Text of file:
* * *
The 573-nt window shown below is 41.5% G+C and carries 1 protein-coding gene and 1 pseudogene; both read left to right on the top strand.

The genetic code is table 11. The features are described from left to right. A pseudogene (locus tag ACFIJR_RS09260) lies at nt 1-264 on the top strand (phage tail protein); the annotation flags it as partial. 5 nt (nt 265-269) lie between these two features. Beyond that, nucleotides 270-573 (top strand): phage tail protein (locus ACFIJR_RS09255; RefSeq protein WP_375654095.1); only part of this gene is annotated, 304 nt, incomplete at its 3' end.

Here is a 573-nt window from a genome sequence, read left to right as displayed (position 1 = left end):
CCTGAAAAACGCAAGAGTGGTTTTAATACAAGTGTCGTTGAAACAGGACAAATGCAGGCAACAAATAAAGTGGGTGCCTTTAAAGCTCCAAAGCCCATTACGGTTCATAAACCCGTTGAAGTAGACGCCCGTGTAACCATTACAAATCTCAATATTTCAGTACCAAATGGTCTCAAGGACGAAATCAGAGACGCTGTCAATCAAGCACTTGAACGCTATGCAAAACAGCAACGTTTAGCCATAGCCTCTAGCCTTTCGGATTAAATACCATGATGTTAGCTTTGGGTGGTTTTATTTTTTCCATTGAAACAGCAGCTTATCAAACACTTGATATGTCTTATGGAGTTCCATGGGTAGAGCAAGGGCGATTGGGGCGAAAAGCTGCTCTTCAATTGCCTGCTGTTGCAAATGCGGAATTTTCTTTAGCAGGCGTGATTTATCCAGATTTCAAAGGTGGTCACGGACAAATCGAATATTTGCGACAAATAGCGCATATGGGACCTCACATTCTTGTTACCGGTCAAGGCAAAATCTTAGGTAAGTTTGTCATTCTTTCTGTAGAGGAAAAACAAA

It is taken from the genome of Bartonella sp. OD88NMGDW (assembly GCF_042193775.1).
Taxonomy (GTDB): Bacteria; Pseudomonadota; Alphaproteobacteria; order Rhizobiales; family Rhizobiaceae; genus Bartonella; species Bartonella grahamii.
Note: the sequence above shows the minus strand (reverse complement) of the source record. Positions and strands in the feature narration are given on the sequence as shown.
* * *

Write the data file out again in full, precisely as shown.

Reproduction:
The 573-nt window shown below is 41.5% G+C and carries 1 protein-coding gene and 1 pseudogene; both read left to right on the top strand.

The genetic code is table 11. The features are described from left to right. A pseudogene (locus tag ACFIJR_RS09260) lies at nt 1-264 on the top strand (phage tail protein); the annotation flags it as partial. 5 nt (nt 265-269) lie between these two features. Beyond that, nucleotides 270-573 (top strand): phage tail protein (locus ACFIJR_RS09255; RefSeq protein WP_375654095.1); only part of this gene is annotated, 304 nt, incomplete at its 3' end.

Here is a 573-nt window from a genome sequence, read left to right as displayed (position 1 = left end):
CCTGAAAAACGCAAGAGTGGTTTTAATACAAGTGTCGTTGAAACAGGACAAATGCAGGCAACAAATAAAGTGGGTGCCTTTAAAGCTCCAAAGCCCATTACGGTTCATAAACCCGTTGAAGTAGACGCCCGTGTAACCATTACAAATCTCAATATTTCAGTACCAAATGGTCTCAAGGACGAAATCAGAGACGCTGTCAATCAAGCACTTGAACGCTATGCAAAACAGCAACGTTTAGCCATAGCCTCTAGCCTTTCGGATTAAATACCATGATGTTAGCTTTGGGTGGTTTTATTTTTTCCATTGAAACAGCAGCTTATCAAACACTTGATATGTCTTATGGAGTTCCATGGGTAGAGCAAGGGCGATTGGGGCGAAAAGCTGCTCTTCAATTGCCTGCTGTTGCAAATGCGGAATTTTCTTTAGCAGGCGTGATTTATCCAGATTTCAAAGGTGGTCACGGACAAATCGAATATTTGCGACAAATAGCGCATATGGGACCTCACATTCTTGTTACCGGTCAAGGCAAAATCTTAGGTAAGTTTGTCATTCTTTCTGTAGAGGAAAAACAAA

It is taken from the genome of Bartonella sp. OD88NMGDW (assembly GCF_042193775.1).
Taxonomy (GTDB): Bacteria; Pseudomonadota; Alphaproteobacteria; order Rhizobiales; family Rhizobiaceae; genus Bartonella; species Bartonella grahamii.
Note: the sequence above shows the minus strand (reverse complement) of the source record. Positions and strands in the feature narration are given on the sequence as shown.